Post Authored By: Brian M. Bentrup
When Congress passed the Coronavirus Aid, Relief, and Economic Security Act (“CARES Act”), it included the important Paycheck Protection Program (“PPP”), which was intended to be a lifeline for struggling small businesses.
The massive $2.2 trillion CARES Act allocated $480 billion in coronavirus relief for those small businesses that met certain criteria. The PPP was very popular, but encountered many administrative hurdles. The initial PPP amount was insufficient to meet the demand and need, and additional PPP funds were authorized. Ultimately, the program distributed $523 billion in forgivable government-backed loans to 5.2 million small businesses to help them keep paying their workers through the pandemic’s economic devastation. Eligible businesses included those with fewer than 500 employees and the debt was forgivable provided that the funds were expended on approved uses. These requirements included using at least 75% of the PPP funds were used payroll, and the balance on mortgage payments, interest, and utility costs.
Congress approved another stimulus package in December 2020, which restarted the PPP program with $284 billion in additional funding for first-time applicants and returning borrowers (“PPP 2.0”). On January 11, 2021, applications went live for the second round of PPP for certain first-time applicants with broader eligibility requirements.
The PPP 2.0 program was expanded to capture more eligible enterprises. These included employees with under 500 employees, independent contractors, 501(c)(3) non-profits, and 501(c)(6) organizations (local chambers of commerce, housing cooperatives, and direct marketing organizations are certain notable exceptions). Additional caveats included the requirement that the applicant have been in business on February 15, 2020 and, for self-employed and independent contractors, imposed the new requirement that sole proprietorships show a profit for 2019.
PPP 2.0 imposes stricter requirements on second-time applicants. Most notably, only those returning borrowers with fewer than 300 employees are eligible, and publicly-traded companies and members of Congress are excluded. PPP 2.0 carves out a hardship exception for those entities that can show a 25% decline in 2020 revenue against comparable quarters of 2019. If the entity or person was not in business for entire year, compare one (1) quarter in 2020 versus 2019. Further, amounts received from an initial PPP loan that were forgiven are not included in revenue calculation. All applicants must establish that the initial PPP funds were used in permitted ways.
In addition, there is a payroll tax credit of up to 70% of qualified wages of up to $10,000 for each quarter per employee. There is a maximum credit of $14,000 per employee, which is applied as $7,000 per quarter. These credits are applied against payroll taxes. On top of that, the credit is refundable, which means that if the credit exceeds the taxes paid, the unused credit will be refunded as cash.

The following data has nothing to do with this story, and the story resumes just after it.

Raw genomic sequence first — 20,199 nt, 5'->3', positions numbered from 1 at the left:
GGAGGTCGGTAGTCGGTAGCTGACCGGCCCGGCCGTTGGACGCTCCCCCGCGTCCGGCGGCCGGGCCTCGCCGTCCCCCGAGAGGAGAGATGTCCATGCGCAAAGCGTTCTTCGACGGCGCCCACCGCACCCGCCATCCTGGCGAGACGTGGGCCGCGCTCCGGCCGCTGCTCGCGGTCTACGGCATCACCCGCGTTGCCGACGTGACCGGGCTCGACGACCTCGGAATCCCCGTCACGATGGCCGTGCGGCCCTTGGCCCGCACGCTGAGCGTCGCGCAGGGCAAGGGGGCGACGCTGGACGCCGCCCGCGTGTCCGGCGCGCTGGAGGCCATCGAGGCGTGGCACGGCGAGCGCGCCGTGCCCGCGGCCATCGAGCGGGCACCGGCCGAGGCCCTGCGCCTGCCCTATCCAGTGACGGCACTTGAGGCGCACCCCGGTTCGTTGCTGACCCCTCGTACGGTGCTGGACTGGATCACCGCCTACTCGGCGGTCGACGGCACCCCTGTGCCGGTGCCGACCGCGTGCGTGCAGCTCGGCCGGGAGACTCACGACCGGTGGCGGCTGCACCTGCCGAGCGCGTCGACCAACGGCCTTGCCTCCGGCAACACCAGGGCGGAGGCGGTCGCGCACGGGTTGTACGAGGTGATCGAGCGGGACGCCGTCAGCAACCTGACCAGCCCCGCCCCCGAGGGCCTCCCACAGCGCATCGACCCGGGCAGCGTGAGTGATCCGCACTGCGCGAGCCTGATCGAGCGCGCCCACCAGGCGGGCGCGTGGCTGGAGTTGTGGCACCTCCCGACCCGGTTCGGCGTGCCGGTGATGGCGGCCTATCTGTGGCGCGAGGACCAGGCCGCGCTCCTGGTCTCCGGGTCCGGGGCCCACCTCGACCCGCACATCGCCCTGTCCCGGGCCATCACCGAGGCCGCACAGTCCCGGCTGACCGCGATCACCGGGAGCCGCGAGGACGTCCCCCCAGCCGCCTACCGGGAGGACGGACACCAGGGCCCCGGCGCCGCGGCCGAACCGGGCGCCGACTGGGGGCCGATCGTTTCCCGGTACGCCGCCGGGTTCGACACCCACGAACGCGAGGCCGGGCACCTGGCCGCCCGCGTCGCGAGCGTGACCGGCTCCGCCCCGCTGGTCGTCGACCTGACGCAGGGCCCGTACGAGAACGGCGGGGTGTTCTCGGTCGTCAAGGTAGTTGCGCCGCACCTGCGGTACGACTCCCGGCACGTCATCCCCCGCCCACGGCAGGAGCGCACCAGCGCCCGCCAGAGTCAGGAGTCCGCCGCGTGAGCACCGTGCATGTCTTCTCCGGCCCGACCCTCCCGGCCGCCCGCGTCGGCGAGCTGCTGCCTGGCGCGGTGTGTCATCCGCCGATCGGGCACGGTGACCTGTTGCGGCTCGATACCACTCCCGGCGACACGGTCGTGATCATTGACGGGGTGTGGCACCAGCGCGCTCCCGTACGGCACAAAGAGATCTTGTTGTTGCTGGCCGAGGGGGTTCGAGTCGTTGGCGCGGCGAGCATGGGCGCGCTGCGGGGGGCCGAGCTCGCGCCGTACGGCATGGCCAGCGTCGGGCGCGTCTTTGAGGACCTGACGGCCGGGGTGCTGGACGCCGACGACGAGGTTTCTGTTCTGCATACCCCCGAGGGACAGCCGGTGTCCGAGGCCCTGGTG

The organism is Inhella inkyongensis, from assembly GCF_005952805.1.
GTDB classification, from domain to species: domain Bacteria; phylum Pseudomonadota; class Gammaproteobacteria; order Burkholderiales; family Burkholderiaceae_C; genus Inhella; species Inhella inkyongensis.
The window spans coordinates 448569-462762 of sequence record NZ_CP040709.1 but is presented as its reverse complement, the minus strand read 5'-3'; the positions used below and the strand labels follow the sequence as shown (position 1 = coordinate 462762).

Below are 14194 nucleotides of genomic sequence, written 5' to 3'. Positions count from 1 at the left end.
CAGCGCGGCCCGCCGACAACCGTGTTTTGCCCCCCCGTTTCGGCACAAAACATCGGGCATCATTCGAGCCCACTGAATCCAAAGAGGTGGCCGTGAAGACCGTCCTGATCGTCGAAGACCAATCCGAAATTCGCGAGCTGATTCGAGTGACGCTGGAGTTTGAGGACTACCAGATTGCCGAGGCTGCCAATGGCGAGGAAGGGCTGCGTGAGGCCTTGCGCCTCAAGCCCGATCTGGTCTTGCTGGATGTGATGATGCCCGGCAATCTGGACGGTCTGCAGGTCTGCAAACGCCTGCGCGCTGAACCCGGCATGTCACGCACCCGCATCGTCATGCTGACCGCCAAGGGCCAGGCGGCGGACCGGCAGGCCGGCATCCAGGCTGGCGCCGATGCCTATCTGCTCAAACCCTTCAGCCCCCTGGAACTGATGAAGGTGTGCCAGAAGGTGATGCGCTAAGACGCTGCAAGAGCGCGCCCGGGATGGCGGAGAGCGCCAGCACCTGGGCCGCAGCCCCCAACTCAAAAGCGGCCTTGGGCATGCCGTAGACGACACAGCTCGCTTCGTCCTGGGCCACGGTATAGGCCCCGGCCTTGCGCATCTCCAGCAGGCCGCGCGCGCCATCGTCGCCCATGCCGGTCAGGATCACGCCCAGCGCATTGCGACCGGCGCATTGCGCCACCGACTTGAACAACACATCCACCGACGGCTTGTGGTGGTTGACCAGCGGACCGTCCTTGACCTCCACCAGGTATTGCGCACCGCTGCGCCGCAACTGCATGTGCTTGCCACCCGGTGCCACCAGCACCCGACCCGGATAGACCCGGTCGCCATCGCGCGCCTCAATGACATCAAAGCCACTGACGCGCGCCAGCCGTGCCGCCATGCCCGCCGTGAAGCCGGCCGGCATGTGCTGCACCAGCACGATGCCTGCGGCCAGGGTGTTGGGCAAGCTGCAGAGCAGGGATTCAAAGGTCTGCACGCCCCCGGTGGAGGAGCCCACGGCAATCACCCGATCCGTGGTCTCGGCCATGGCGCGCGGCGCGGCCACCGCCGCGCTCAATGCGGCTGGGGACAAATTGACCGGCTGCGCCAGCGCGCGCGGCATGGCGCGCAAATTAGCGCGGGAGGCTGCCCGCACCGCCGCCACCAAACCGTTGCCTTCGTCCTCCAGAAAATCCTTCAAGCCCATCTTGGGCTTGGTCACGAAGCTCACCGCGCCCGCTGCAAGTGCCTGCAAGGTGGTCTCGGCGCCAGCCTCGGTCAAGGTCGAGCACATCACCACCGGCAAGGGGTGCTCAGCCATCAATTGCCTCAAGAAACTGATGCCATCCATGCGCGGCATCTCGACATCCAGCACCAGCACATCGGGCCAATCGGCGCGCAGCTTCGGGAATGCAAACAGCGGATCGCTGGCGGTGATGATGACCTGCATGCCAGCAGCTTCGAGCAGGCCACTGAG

President Joseph Biden is likely to have another stimulus relief package especially with a Democratic House and Senate. Similarly, there is likely to be significant changes to the tax laws. In the interim, small businesses should avail themselves of the PPP 2.0 benefits and ensure all guidelines are followed for full forgiveness.
 Cowley, Stacy. “Who Qualifies for a Second Round of Small-Business Relief?” The New York Times, The New York Times, 14 Jan. 2021, www.nytimes.com/2021/01/14/business/ppp-loans-questions.html.
About the Author:
Brian Bentrup is a graduate of Loyola University Chicago where he triple-majored in Economics, Political Science, and Psychology. In 2015, he obtained his law degree from The John Marshall Law School. In law school, Brian was selected to be an extern for the Honorable Laura C. Liu in the Mortgage Foreclosure and Mechanics Lien Division as well as the Illinois Tenant Union.
Brian joined Pluymert, MacDonald, Hargrove & Lee, Ltd. in January 2018. His practice includes estate planning, probate and trust administration, and residential and commercial real estate. Brian also focuses on guardianships of minors and disabled adults and has been named to the approved Guardian ad Litem lists for Cook County, DuPage County, Kane County and Lake County. Brian dedicates time to pro bono work with Chicago Volunteer Legal Services representing or advocating on behalf of minors and disabled adults.
Brian is a member of the American Bar, Illinois State Bar, Cook County Bar, DuPage County Bar, and Chicago Bar Associations. He is also a member of the Justinian Society of Lawyers and the Phi Alpha Delta Law Fraternity.
Brian is licensed to practice in Illinois and Missouri. When not practicing law, Brian enjoys spending time with his wife, daughter and son, and exploring new and different culinary experiences.